Neighbors' concerns about Kirkland Tent City have changed to homeless' safety, rather than threat to community

Lake Washington United Methodist Church pastor Kelly Dahlman-Oeth, center, participates in a discussion during a recent public meeting at the church for the upcoming stay of Tent City 4. Residents of the homeless encampment watch on from the stage. - Matt Phelps/Kirkland Reporter
Lake Washington United Methodist Church pastor Kelly Dahlman-Oeth, center, participates in a discussion during a recent public meeting at the church for the upcoming stay of Tent City 4. Residents of the homeless encampment watch on from the stage.
— image credit: Matt Phelps/Kirkland Reporter

Neighborhood reactions to Tent City 4 have changed a lot during the past five years.

A meeting March 30 at Kirkland's Lake Washington United Methodist Church, which is located on the border with Redmond at 7525 132nd Avenue Northeast, had more than twice as many city, church and Tent City tenants than neighborhood residents in attendance. This is in stark contrast to the first time the church hosted Tent City from May to August 2005.

"We have experience with Tent City," said Kirkland City Councilmember Dave Asher, who was in attendance along with councilmember Jessica Greenway. "This is the sixth time they have been here and we haven't had any problems. Their reputation and the experience of hosting them have demonstrated that the public's initial fears have not been realized."

Asher was apart of the council in 2005, when a meeting for permit application with the city drew nearly 160 people to the Kirkland City Council chambers. But recent stays in Kirkland have been relatively quiet with fewer and fewer people voicing concerns about the encampment.

The concerns about Tent City have actually made a 180-degree turn. Questions by the public in 2005 were of the safety for their neighbors, children and the community as a whole from Tent City residents. The only questions during the recent public meeting was for the safety of the temporary homeless residents: "Do you have problems with people, or kids, in the neighborhoods harassing the Tent City residents?"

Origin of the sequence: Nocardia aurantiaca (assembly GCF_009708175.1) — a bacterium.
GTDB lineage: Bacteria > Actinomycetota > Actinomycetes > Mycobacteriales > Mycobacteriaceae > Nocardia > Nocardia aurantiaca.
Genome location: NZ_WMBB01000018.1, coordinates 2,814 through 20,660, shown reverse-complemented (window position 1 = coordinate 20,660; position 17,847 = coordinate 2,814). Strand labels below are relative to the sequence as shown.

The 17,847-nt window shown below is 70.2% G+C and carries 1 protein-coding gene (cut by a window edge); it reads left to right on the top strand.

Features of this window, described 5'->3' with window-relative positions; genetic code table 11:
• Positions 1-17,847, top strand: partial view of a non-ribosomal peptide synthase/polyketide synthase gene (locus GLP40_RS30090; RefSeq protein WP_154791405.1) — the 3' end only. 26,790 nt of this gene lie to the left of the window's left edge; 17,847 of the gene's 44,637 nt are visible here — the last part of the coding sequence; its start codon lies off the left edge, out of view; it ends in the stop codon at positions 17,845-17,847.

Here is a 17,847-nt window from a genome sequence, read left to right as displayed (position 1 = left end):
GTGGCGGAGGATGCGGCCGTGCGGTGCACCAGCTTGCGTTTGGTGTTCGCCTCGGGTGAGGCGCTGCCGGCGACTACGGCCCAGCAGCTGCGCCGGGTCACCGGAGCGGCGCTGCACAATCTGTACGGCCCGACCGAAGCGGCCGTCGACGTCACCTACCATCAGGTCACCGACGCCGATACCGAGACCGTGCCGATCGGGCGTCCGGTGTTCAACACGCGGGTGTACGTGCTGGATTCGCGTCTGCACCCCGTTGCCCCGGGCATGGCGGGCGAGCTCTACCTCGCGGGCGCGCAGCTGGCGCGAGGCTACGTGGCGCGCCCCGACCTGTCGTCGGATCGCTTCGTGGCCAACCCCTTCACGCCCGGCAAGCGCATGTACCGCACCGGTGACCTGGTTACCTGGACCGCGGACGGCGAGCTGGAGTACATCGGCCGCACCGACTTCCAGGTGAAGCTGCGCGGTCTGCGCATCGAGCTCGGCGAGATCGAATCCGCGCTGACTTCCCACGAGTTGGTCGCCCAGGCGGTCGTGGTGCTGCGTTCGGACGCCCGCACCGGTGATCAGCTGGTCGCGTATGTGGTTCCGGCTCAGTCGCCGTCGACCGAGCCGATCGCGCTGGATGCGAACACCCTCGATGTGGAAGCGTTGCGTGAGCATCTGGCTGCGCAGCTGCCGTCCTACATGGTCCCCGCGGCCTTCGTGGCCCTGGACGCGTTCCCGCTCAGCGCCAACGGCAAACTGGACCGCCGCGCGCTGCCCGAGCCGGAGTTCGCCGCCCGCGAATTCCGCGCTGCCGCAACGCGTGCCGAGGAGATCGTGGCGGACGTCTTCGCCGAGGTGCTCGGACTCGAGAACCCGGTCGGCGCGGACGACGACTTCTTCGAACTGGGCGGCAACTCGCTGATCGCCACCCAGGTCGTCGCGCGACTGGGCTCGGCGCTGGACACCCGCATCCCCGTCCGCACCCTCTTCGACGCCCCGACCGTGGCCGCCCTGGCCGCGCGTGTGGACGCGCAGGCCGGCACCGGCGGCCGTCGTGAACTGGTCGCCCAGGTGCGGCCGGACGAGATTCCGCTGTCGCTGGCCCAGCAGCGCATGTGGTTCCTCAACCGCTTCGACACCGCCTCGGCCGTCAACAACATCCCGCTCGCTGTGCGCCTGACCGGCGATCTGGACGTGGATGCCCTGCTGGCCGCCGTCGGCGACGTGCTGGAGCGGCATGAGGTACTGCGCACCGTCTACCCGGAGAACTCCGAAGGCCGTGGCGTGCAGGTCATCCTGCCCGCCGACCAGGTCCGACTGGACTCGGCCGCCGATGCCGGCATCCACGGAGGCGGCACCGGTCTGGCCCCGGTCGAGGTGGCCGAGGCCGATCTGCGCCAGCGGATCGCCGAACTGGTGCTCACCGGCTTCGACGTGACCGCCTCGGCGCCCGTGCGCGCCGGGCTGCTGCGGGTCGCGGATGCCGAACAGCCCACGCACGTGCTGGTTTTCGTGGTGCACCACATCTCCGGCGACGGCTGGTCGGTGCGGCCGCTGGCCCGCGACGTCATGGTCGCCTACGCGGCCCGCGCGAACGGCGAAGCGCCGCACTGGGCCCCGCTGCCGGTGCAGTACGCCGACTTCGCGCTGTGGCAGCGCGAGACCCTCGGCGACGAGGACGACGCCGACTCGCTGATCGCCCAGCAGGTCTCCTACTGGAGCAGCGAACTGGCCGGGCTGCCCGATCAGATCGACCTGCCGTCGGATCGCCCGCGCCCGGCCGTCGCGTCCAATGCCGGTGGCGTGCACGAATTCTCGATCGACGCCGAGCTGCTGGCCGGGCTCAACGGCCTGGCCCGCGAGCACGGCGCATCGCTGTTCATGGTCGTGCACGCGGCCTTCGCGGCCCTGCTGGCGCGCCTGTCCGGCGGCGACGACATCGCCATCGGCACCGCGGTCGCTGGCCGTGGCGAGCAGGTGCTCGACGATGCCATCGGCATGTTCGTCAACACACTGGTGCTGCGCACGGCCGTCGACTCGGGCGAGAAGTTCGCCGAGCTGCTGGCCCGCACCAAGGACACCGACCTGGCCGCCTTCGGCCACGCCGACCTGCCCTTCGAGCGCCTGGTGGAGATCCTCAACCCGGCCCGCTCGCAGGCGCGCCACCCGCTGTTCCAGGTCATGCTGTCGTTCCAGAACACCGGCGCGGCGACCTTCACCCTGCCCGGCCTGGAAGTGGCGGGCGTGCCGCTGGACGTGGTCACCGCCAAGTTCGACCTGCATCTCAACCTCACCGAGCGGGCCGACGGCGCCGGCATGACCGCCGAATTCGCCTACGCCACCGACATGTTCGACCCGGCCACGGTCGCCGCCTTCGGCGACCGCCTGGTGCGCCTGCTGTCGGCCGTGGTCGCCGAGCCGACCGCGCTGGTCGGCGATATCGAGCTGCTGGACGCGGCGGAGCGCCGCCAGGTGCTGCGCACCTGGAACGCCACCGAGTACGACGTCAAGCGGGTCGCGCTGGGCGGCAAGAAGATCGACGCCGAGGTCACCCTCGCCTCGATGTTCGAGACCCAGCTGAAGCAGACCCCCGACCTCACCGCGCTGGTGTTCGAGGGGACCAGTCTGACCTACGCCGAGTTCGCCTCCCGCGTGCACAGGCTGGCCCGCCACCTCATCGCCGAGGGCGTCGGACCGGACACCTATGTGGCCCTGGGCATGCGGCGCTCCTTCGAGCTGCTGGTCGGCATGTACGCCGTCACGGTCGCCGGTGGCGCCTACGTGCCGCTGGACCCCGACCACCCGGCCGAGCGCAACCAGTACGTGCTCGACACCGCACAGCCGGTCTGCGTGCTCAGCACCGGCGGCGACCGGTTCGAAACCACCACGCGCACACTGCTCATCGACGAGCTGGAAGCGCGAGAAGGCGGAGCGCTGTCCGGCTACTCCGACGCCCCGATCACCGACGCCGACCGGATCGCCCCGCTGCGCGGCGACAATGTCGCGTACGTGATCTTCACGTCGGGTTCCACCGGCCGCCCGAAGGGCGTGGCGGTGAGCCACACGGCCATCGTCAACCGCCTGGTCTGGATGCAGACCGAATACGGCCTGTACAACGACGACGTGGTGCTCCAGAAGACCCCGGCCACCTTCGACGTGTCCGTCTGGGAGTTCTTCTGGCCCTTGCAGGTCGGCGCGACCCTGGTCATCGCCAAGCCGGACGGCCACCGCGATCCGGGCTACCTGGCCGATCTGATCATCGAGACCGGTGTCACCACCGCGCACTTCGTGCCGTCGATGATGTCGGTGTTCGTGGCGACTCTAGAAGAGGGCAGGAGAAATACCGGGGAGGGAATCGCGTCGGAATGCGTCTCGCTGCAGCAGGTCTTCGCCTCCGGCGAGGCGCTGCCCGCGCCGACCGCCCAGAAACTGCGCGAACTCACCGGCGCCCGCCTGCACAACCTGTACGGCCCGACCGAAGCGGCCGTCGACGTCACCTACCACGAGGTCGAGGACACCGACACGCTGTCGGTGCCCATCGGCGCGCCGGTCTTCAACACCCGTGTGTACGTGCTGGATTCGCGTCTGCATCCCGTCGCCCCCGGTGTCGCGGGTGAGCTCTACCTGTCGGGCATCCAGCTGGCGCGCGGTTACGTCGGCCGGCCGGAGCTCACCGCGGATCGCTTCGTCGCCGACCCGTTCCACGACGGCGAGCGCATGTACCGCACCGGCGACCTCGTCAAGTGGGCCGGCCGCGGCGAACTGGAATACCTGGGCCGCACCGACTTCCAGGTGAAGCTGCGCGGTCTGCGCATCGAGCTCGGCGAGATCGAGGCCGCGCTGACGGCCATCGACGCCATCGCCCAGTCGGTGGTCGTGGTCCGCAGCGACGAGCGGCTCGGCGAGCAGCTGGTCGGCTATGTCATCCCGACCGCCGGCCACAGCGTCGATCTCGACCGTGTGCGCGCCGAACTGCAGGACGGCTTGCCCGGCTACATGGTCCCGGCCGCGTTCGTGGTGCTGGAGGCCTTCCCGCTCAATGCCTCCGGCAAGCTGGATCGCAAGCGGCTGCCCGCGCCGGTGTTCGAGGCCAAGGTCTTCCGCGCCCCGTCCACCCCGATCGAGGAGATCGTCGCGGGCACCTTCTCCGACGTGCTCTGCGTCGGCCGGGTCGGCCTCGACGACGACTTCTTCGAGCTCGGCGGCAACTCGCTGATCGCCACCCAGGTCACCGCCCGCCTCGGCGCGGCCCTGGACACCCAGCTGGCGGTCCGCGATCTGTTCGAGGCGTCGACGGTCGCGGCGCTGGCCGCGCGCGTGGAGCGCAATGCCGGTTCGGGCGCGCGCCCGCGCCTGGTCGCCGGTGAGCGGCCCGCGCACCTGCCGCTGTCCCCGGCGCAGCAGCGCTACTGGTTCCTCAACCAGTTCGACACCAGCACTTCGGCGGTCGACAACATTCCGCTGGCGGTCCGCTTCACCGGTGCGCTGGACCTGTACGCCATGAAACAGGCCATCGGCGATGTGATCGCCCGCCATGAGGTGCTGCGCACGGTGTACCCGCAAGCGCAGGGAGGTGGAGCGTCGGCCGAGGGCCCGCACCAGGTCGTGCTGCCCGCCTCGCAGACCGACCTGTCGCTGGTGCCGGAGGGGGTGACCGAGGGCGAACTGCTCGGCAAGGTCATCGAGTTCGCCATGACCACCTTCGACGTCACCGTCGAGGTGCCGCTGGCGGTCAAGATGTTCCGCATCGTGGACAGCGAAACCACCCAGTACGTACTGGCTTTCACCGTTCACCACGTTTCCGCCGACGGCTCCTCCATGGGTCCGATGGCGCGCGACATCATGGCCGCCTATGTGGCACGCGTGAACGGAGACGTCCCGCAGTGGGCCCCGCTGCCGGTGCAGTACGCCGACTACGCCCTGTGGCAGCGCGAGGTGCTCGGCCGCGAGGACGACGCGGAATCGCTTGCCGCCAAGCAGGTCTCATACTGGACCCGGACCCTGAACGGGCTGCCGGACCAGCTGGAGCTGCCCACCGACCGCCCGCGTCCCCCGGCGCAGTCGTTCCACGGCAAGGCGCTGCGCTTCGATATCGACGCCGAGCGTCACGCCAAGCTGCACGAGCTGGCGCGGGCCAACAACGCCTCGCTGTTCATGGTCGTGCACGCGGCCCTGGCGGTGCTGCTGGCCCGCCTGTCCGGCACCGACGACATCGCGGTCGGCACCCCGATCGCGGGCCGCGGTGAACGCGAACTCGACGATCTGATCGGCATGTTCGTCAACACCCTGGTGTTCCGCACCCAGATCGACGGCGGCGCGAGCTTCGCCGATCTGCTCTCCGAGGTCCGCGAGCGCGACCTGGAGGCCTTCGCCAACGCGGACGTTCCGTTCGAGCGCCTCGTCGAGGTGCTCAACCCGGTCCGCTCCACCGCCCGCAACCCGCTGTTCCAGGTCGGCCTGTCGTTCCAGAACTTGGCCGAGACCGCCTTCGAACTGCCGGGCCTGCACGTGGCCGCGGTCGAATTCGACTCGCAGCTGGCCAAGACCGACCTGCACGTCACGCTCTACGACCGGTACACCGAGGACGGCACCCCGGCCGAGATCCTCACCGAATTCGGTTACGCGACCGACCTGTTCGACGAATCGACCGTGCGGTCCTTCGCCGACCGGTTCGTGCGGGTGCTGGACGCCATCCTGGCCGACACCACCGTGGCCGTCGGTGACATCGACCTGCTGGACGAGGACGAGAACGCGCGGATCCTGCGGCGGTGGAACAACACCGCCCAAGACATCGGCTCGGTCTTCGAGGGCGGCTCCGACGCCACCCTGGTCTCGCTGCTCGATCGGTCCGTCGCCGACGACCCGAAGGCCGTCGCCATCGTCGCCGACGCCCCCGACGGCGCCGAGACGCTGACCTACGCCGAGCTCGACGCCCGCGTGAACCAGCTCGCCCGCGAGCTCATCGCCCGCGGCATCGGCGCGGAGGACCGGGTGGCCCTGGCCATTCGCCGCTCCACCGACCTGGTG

Some minor incidents have recently occurred in Issaquah and when the encampment was hosted by Holy Spirit Lutheran Church in Kirkland. But the incidents have been mainly of a taunting and a general juvenile nature. Each have been met with a call to police.

"By our code of conduct we are not allowed to respond," said a Tent City 4 tenant.

A Kirkland Police Department (KPD) spokesperson at the meeting sited that during Tent City 4's last three stays — a total of nine months in Kirkland — 4,200 calls were made to the Kirkland Police Department and just 30 had to do with Tent City from neighbors. Most of those 30 calls came from within Tent City 4 from organizers, checking new tenants to see if they had a criminal record. The KPD also told residents that there have been some recent burglaries in the area and to not jump to conclusions if there are more burglaries during the stay of the encampment. A spokesperson from the Redmond Police Department was also on hand.

The stay at the church will be from April 24-July 24, but it will be a lot more visible than the last time. The encampment will set up in the church's front yard this time, as opposed to in the back yard like they did in 2005. The move was made at the request of Tent City 4. The church hosts an independent preschool in the back yar" and Tent City 4 organizers did not want to disrupt its classes. The area in the front yard was also more conducive to Tent City 4's layout.

"It will be more visible," said Lake Washington United Methodist Church pastor Kelly Dahlman-Oeth. "People may be more bolstered to shout something. Instead, I hope that people will help out because it is such a good experience."

Dahlman-Oeth said that the church has been in contact with schools such as Rose Hill Elementary and Junior High to educate the students on the aspects of the encampment. Tent City 4 will house 100 people and only takes adults.

The effects of the organization on the residents' lives was felt by Asher personally. After helping Tent City 4 residents move in during a previous stay in Kirkland, the next day Asher was served his coffee at McDonalds in the morning and dinner at Wendy's by the same resident he helped move.

"That same person was working two jobs," said Asher. "They are just trying to stabilize and improve their situation."

Tent City 4 organizers and church staff reminded residents that they still need many volunteers and donations, including car rides to move Tent City residents to the new location, adult clothing donations and monetary donations for things such as bus tickets and new tents, among other things.

A notice will be sent out to residents that are within 500 feet of the encampment on April 19.

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